Energy metering of both hot and chilled water is very accurate and getting easier and less expensive. Type “Btu meters” into your browser and you can find more information than you can handle. Some companies appear to be getting ready to service an anticipated surge in the demand for Btu metering solutions through the traditional plumbing and HVAC distribution channels.

A basic Btu/h meter comes with an electronic calculator, a flow meter and supply and return temperature sensors. Most calculators can be connected to a network along with the others in a building and the energy use for each unit is sent to a central computer. Landlords and management companies can then produce detailed billing statements for tenants and condo owners.

With the right piping, a single energy meter can also measure domestic hot water energy used, and some meters can measure and bill for chilled water used as well. Design and installation details are critical for success. One resource I return to is the Caleffi publication Idronics 24 – Fundamentals of Heat Metering in Hydronic Systems.

Mini-tube distribution

Fig. 2: A comparison of different tube sizes and lengths and the effect of different Delta Ts.
(NOTE: This chart is for comparison only – please do not use it for engineering purposes.)

For smaller projects, say 15 units or less, a single mechanical room could service a complete building with the small non-invasive piping systems I have mentioned. Heating loads to each unit should be no more that 10,000 to 15,000 Btu/h, and DHW loads might be no more than 30,000 Btu/h (if storage tank indirect heaters are used). Each unit could individually be serviced with the equivalent of half-inch or 3/4-inch PEX tubing.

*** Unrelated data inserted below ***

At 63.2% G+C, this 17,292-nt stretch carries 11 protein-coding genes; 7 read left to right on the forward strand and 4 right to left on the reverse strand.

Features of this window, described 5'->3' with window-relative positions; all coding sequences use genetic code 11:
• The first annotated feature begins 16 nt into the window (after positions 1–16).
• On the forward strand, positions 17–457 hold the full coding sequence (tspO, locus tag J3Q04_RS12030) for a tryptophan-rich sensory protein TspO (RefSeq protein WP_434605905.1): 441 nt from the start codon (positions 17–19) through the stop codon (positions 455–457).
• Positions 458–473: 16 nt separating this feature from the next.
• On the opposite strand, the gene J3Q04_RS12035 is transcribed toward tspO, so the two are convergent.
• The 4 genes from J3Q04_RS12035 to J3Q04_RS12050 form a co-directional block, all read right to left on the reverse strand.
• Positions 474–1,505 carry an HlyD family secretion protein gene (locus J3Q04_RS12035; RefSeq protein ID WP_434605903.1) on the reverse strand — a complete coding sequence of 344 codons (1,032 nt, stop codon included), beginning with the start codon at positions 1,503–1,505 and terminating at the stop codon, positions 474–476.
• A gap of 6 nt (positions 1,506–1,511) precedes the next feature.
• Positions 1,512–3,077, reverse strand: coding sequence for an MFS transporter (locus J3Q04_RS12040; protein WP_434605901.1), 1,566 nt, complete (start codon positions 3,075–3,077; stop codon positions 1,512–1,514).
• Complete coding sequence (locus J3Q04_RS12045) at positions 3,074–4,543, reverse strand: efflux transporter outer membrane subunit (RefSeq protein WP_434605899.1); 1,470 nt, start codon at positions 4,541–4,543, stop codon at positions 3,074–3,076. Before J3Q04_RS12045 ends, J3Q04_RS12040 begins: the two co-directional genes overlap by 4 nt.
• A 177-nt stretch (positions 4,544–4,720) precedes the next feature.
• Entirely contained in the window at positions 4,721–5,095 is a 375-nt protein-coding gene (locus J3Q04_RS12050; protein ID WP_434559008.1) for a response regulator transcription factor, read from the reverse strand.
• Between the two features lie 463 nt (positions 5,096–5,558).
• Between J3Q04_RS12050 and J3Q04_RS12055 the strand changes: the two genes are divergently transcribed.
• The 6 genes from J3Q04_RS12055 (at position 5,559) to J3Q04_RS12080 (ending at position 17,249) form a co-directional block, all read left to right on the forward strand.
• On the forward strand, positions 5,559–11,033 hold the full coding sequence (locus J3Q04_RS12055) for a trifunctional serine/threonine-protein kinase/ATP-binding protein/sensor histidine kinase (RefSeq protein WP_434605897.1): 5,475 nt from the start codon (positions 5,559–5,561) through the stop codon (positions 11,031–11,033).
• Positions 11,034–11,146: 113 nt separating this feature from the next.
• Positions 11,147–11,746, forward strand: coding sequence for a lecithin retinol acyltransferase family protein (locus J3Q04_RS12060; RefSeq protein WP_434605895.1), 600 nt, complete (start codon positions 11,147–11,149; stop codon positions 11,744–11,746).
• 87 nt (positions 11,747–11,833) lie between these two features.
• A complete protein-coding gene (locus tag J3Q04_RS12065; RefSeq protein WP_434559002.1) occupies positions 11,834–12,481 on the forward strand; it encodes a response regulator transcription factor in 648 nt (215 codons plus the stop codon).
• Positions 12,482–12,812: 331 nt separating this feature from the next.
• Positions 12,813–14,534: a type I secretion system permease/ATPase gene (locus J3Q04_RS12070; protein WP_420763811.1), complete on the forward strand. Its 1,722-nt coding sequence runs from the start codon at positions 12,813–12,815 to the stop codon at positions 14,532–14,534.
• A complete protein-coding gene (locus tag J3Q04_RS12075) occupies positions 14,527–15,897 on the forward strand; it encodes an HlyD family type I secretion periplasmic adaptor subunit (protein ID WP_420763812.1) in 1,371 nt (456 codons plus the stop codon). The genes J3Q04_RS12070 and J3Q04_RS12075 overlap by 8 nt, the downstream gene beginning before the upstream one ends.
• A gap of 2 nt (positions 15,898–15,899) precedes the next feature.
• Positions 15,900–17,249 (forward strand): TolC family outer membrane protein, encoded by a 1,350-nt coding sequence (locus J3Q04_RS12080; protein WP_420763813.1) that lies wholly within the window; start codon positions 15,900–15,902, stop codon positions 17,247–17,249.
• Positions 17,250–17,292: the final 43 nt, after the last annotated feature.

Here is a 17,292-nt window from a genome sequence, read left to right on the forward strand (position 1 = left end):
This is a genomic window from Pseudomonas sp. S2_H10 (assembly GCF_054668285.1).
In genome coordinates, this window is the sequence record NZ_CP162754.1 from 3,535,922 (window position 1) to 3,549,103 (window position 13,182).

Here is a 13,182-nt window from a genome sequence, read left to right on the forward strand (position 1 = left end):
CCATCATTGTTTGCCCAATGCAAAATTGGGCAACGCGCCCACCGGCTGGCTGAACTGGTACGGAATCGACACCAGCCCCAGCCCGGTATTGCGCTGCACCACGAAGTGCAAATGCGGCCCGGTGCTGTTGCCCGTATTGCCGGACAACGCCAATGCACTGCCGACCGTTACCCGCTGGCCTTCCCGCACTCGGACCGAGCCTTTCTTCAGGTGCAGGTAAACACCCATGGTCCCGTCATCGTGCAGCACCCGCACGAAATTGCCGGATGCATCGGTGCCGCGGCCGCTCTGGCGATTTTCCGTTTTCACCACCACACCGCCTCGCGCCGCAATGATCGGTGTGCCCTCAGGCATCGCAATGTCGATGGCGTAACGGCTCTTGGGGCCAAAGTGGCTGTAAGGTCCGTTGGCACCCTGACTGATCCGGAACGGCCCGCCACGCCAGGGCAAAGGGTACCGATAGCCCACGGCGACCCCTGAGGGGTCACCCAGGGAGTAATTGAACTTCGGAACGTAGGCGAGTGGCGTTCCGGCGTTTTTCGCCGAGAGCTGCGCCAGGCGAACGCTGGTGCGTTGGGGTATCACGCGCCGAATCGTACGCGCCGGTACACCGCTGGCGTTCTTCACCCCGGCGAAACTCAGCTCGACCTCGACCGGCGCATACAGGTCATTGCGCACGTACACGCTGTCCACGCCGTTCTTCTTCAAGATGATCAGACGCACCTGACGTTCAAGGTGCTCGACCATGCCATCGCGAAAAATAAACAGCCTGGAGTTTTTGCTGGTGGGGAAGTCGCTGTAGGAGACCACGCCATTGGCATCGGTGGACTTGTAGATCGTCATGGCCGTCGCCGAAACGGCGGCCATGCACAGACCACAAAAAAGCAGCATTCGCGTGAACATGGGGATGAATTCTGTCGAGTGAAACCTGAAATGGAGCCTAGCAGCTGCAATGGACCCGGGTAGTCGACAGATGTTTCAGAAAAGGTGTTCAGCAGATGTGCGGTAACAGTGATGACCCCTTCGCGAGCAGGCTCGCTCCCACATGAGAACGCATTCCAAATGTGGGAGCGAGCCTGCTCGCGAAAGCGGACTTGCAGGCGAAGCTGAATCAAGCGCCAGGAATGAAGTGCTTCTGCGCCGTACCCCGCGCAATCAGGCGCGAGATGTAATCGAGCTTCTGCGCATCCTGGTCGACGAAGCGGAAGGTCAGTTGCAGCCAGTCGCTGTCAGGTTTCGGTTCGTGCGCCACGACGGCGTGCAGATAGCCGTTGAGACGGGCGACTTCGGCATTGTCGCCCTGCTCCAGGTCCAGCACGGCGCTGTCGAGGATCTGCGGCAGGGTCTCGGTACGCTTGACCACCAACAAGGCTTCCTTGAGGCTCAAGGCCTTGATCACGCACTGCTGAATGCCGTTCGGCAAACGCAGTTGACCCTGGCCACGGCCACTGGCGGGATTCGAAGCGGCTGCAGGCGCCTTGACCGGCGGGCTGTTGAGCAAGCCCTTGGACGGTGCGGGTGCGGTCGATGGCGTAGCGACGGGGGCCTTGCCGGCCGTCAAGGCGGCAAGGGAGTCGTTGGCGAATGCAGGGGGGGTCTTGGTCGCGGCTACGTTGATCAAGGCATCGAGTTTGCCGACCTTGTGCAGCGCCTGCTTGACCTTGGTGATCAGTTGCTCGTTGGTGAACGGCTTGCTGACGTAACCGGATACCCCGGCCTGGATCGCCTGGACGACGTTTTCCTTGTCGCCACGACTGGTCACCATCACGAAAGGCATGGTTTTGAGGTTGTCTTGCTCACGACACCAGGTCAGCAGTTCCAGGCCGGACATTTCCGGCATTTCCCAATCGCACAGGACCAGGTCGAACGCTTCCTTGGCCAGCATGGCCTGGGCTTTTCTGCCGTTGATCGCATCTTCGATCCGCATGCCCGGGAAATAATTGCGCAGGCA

Take a look at the chart I provided and study it closely. Divide the tubing lengths in half to determine the distance from the mechanical room and consider the effect of a temperature drop on heat delivery. Knowing a thing or two about condensing boilers and other low-temperature heat sources, I believe “mini-tube” distribution systems (a phrase coined by my friend John Siegenthaler in 1997) might be the next big thing to really help make distributed heating a perfect solution for these micro-district heating systems. (See Fig. 2)

A 20F delta T is commonly used in hydronic heating at design conditions but designing with a 40F Delta T will double the heat delivered. With careful engineering, some air handlers and indirect storage DHW heaters can operate at a 60F delta T. Detailed analysis of heat exchanger capacities at differing temperatures is required (not for novices or the faint of heart). Manufacturers will need to design equipment to work at the higher delta T with maximum entering water temperatures (EWT) up to 160F. Efficiency is gained by returning cooler water back to the boiler or heat pump with control software optimizing efficiency by adjusting EWT as required by varying load conditions. Really play with the chart – extrapolate to a 60F Delta T and let your imagination wander around different piping concepts.

Btu metering provides a way for building owners to track energy use in individual offices or suites.

For example, 60F delta T through 200 feet of half-inch PEX can deliver 60,000 Btu/h to a unit – 100 feet of half-inch each way is going to get you from the mechanical room to the closer units in a stacked townhouse building. Going up to 200 feet each way with 3/4-inch, you can pipe the whole building homerun with just a 40F Delta T.

Keep those emails coming – this is a concept that will benefit from many minds working together.